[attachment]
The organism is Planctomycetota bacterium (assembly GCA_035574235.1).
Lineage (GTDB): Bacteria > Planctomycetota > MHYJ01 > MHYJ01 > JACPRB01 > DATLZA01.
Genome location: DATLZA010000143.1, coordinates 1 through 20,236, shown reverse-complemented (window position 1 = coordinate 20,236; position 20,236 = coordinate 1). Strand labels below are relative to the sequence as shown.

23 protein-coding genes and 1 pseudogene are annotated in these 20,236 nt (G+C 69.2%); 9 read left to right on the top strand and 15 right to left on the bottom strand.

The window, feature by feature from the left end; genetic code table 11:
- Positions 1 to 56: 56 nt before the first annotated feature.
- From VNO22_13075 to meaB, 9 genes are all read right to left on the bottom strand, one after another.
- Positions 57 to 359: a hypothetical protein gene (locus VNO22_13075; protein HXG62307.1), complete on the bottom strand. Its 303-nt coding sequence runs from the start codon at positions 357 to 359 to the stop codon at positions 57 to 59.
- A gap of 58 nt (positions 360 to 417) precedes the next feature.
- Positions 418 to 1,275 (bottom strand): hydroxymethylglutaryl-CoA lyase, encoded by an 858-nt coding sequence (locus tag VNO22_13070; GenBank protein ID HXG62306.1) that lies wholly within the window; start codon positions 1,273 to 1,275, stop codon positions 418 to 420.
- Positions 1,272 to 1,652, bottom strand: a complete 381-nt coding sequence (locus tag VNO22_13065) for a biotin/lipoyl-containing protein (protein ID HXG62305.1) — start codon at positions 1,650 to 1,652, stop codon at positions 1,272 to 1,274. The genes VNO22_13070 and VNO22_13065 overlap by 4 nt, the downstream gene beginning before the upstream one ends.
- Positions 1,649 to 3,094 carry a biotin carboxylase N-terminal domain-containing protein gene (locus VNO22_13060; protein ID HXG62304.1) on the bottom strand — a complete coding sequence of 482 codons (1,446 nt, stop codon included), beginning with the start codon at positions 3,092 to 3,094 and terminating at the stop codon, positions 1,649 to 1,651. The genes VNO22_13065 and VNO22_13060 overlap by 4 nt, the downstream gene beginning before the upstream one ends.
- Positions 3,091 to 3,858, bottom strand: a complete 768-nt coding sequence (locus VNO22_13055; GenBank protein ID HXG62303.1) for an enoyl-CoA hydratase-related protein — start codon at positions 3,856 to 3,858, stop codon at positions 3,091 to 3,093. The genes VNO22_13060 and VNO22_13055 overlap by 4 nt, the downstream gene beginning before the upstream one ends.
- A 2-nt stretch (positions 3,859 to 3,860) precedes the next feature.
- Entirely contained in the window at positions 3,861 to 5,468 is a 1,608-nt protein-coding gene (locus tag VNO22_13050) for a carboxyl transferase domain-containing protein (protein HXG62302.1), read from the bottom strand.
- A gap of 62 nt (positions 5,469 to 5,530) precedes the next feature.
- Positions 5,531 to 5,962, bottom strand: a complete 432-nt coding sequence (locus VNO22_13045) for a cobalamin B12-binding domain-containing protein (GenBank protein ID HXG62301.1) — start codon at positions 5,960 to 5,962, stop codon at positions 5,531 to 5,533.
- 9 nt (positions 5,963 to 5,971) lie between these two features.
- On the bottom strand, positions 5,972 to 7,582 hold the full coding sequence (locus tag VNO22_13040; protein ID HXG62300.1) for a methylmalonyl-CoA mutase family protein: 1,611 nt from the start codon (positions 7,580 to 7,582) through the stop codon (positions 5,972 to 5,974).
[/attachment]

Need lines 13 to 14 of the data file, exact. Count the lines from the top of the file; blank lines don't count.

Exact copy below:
- Positions 3,091 to 3,858, bottom strand: a complete 768-nt coding sequence (locus VNO22_13055; GenBank protein ID HXG62303.1) for an enoyl-CoA hydratase-related protein — start codon at positions 3,856 to 3,858, stop codon at positions 3,091 to 3,093. The genes VNO22_13060 and VNO22_13055 overlap by 4 nt, the downstream gene beginning before the upstream one ends.
- A 2-nt stretch (positions 3,859 to 3,860) precedes the next feature.